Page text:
Wednesday, April 22, 2009
Before the dawn of this New Year I can honestly say I knew next to nothing about Slade. Nothing. I didn't even know they were the guys that first did "Cum On Feel The Noize" - I just attributed that song to "Anonymous Seventies British Glam-Rock Band" for many many years. And in fact, I doubt too many Americans really hold Slade up to much regard now, save for 80's metal enthusiasts and the dudes in Kiss. Why care much about Slade when you've got other trailblazing British 70's rockers like David Bowie, T.Rex, Mott The Hoople or Roxy Music? Ehh?
Well, fun fact - during their early-70s peak, Slade outsold all of those bands in Britain. Their succession of Top 10 UK singles has only been beaten by the Beatles. They were the biggest British band of the 70s (at least in Britain itself), and as far as I can recall are still held in pretty high regard over there. And yet, in America, they are known mostly as the dudes who wrote that Quiet Riot song. They didn't have a single hit in America during their peak years.
Why didn't they? Shit, I don't know. I heard somewhere that Americans thought they sounded "too British" but that makes little to no sense. Slade's forte, at least during their peak glam years, was heart-stomping football-chant rock 'n roll, which I don't consider to be particularly British. There were PLENTY of bands like that in America scoring tons and tons of hits, so why not Slade? There are probably many reasons that I just do not know. It's a shame, though, 'cause from what I am hearing on Get Yer Boots On Slade were a pretty kick-ass band. Their lead singer, Noddy Holder (I can't get over that name for some reason) has this awesome throat-scratching scream of a voice that he uses to great effect, lending these songs a certain degree of rough-edged toughness. And hey, it's anthemic hard rock! Who doesn't love that?? (Nobody.)
Now I will admit, Get Yer Boots On is all the Slade I've got. Anybody who knows me (or reads this blog regularly) knows that I am not particularly fond of compilations. Get Yer Boots On is all I've got because it's all I could find. Having said that, it is a well-crafted compilation, one that gives us a nice summation of the better parts of Slade's career. I guess you could divide their development up into four phases: you've got their darker, Sabbath-esque early years ("Look Wot You Dun," "Coz I Luv You"); their peak-era glammy glam bubblegum years ("Mamma Weer All Crazee Now," "Cum On Feel the Noize," "Gudbuy T'Jane"); their baroque-pop phase ("Everyday," "Far Far Away," "How Does It Feel"); and their straight-ahead 80s metal-pop phase ("Run Runaway," "My Oh My"). At times the flow can feel a bit jarring - having the 80s-metal "Run Runaway" following the lushly orchestrated 70s number "How Does It Feel" is indeed weird - but overall there's a nice flow to these tracks.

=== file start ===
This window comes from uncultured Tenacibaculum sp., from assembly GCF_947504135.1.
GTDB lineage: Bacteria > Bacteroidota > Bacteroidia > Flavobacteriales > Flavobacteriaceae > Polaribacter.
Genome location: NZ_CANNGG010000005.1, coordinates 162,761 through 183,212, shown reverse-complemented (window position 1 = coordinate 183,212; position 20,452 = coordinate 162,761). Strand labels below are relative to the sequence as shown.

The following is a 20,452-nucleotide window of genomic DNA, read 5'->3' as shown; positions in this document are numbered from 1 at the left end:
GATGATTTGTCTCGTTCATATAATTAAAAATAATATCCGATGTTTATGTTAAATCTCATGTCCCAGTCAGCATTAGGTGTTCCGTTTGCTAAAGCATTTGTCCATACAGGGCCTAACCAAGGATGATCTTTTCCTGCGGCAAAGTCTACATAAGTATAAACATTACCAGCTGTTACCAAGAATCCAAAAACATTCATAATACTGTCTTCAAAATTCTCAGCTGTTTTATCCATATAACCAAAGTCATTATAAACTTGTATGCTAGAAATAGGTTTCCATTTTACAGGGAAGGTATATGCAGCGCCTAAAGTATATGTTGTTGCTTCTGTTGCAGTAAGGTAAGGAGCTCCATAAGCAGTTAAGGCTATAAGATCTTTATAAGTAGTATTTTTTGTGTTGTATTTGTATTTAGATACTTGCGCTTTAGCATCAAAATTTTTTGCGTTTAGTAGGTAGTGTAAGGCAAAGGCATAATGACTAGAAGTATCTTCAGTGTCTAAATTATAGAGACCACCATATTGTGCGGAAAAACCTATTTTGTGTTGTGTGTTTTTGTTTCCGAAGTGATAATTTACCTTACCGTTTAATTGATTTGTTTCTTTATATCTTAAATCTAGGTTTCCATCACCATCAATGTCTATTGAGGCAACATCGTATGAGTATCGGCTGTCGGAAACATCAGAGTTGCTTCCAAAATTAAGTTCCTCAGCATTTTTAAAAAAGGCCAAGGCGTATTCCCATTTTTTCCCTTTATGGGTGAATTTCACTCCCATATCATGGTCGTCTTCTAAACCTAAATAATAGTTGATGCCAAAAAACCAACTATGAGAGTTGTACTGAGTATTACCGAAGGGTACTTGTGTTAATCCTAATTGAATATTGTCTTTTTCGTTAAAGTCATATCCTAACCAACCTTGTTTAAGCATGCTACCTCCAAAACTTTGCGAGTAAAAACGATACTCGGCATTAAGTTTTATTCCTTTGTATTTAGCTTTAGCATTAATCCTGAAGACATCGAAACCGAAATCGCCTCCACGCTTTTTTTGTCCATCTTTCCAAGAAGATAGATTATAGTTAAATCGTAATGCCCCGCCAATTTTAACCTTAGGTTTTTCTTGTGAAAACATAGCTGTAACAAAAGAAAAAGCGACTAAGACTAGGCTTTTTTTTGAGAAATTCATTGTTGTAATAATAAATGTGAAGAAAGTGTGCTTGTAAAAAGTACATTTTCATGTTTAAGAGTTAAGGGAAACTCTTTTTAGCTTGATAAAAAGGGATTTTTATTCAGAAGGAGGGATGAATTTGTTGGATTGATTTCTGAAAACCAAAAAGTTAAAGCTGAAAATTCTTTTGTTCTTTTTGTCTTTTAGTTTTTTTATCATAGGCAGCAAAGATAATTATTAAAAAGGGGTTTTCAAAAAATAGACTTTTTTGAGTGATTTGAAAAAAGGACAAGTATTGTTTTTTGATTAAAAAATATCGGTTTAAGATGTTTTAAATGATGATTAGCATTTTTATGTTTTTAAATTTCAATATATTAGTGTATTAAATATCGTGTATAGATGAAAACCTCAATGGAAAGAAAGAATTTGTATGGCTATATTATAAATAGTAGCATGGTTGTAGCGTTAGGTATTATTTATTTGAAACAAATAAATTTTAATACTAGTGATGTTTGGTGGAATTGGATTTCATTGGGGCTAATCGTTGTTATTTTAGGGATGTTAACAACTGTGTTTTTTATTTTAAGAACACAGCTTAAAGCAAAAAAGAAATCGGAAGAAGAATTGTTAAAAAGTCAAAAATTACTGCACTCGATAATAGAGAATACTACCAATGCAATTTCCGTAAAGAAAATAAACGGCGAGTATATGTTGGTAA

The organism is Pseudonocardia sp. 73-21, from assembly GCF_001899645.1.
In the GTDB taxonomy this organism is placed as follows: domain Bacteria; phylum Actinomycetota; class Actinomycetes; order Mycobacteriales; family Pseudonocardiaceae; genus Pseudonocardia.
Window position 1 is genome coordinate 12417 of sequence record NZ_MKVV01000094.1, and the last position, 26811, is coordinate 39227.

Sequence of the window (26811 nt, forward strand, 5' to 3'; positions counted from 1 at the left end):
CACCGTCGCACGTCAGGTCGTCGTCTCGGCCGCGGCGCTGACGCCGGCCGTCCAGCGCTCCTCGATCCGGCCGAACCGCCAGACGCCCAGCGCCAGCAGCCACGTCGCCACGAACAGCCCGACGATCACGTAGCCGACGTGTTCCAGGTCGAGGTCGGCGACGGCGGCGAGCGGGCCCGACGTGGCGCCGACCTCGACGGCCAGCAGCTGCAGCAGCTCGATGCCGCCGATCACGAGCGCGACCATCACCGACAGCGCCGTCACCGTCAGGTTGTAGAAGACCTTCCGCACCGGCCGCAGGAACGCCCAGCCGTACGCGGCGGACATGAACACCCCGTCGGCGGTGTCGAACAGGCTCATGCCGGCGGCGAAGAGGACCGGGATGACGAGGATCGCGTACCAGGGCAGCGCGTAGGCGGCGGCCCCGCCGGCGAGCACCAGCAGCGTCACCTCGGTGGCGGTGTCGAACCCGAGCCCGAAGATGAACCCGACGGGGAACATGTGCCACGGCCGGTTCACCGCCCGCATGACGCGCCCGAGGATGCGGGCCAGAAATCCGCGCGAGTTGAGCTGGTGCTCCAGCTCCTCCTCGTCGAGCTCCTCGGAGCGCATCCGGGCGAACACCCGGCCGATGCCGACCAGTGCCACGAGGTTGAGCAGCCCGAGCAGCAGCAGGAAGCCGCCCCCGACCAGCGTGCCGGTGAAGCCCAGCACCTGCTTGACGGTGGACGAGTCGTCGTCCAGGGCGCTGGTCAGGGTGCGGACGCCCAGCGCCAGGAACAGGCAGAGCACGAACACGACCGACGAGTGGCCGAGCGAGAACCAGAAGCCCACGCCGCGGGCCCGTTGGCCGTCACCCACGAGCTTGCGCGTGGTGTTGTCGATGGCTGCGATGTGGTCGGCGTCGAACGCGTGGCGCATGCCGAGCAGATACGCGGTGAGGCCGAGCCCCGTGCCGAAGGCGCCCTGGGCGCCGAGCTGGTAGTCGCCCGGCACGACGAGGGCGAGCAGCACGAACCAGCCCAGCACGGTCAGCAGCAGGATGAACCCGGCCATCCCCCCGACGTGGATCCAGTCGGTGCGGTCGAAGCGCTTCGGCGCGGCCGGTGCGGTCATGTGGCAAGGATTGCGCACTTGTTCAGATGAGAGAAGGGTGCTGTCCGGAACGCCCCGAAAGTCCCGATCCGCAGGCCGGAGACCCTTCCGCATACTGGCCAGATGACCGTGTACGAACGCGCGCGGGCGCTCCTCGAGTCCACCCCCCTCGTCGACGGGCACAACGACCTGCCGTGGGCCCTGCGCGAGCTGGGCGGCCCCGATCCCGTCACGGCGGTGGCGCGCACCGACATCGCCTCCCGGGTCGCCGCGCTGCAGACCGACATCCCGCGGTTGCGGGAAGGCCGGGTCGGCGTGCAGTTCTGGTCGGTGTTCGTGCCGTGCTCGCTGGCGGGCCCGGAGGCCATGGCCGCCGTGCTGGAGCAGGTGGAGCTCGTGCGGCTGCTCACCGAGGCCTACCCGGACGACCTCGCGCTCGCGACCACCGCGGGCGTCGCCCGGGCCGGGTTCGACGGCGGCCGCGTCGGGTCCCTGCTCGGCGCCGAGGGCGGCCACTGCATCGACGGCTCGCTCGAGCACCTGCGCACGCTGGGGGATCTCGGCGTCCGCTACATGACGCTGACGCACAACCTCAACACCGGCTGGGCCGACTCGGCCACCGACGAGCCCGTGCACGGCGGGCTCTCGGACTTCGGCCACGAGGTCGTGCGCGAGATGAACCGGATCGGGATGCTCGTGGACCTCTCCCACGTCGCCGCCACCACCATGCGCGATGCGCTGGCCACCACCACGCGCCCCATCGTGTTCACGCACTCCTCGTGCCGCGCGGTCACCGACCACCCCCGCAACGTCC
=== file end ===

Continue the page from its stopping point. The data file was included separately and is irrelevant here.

I would say their first two phases - the dark hard-rock and the goofy glam-rock - offer the most enjoyable Slade to be found here. I'm particularly fond of "Coz I Luv You," one of their more sinister early hits with what has to be the most badass violin I have heard in a rock song (Andrew Bird, eat your dang heart out) and "Get Down And Get With It," a simplistic MC5 rocker that, while generic, is still enjoyable. And the glam-rock, oh man. What a barrel of fun. "Take Me Back 'ome," "Mama Weer All Crazee Now," "Cum on Feel The Noize" and my personal favorite Slade tune "Gudbuy T'Jane" are all perfectly-crafted handclap-worthy hard-rock numbers with indelible choruses. It is at this point in the compilation where I can easily credit Slade to being a precusor to AC/DC ("Mama," in particular, bears a striking similarity to AC/DC's "Rock 'N Roll Damnation" - you can easily imagine Bon Scott shouting a bunch of these songs). The goofy fun holds up until the classic "Merry Xmas Everybody," Slade's one Christmas song that is one of the most enjoyable holiday songs I have yet heard. Apparently it is held in the same regard as "White Christmas" in Britain. Hmm.
Slade's out-of-left-field baroque-pop phase in the mid-70s is probably my least favorite, at least from what I'm hearing on Get Yer Boots On. I mean, none of it's bad - it's certainly an interesting change of style, and they pull it off pretty well - but it just doesn't sound like them. The ballad "Everyday," the folky shuffle "Far Far Away," and the epic "How Does It Feel" are all impressive songs, but it's nothing amazing, and undoubtedly contributed to their loss of popularity after around '75 or so. But then you've got their goofy 80's comeback "Run Runaway," a rockin' 80s metal number featuring a vaguely Scottish melody - oddly enough, one of my favorite songs on here. It's a whole lotta fun! And somehow, their only substantial hit in America. Interesting, that.
So what do I have to say about Slade? Nothing shocking. They were a cool band! And they wrote truly kickass songs that deserve classic status over here - hey, they wrote hard rockers a little better than David Bowie, if you ask this dude. If you love some simple, direct, guttural classic hard-rock, look no further. And don't let the Britishness scare you! I don't know why it would! I mean, damn, the Beatles were a pretty British band, weren't they? Zeppelin? Deep Purple? The Who? Bowie?? No, no, it's Slade that sound too British. Okay.
(P.S. - I cannot stand the name of this compilation, if only because it constantly reminds me of U2's "Get On Your Boots." And everything I think of that song, I have to stop typing and shudder. Really interrupts the flow of things.)